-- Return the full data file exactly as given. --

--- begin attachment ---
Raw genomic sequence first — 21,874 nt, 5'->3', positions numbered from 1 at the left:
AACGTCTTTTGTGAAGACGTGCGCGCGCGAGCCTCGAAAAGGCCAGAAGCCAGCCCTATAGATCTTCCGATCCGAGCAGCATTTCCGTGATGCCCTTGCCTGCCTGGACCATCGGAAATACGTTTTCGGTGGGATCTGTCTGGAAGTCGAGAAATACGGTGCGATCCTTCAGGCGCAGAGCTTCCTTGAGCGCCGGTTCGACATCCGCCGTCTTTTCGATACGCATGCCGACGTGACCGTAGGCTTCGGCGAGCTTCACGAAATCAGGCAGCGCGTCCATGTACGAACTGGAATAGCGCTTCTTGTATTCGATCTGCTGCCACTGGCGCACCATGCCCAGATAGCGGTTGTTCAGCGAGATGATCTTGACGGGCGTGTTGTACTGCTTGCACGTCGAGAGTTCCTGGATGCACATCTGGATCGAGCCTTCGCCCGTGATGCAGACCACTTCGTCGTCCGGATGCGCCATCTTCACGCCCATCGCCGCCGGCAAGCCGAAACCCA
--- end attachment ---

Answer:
Raw genomic sequence first — 21,874 nt, 5'->3', positions numbered from 1 at the left:
AACGTCTTTTGTGAAGACGTGCGCGCGCGAGCCTCGAAAAGGCCAGAAGCCAGCCCTATAGATCTTCCGATCCGAGCAGCATTTCCGTGATGCCCTTGCCTGCCTGGACCATCGGAAATACGTTTTCGGTGGGATCTGTCTGGAAGTCGAGAAATACGGTGCGATCCTTCAGGCGCAGAGCTTCCTTGAGCGCCGGTTCGACATCCGCCGTCTTTTCGATACGCATGCCGACGTGACCGTAGGCTTCGGCGAGCTTCACGAAATCAGGCAGCGCGTCCATGTACGAACTGGAATAGCGCTTCTTGTATTCGATCTGCTGCCACTGGCGCACCATGCCCAGATAGCGGTTGTTCAGCGAGATGATCTTGACGGGCGTGTTGTACTGCTTGCACGTCGAGAGTTCCTGGATGCACATCTGGATCGAGCCTTCGCCCGTGATGCAGACCACTTCGTCGTCCGGATGCGCCATCTTCACGCCCATCGCCGCCGGCAAGCCGAAACCCA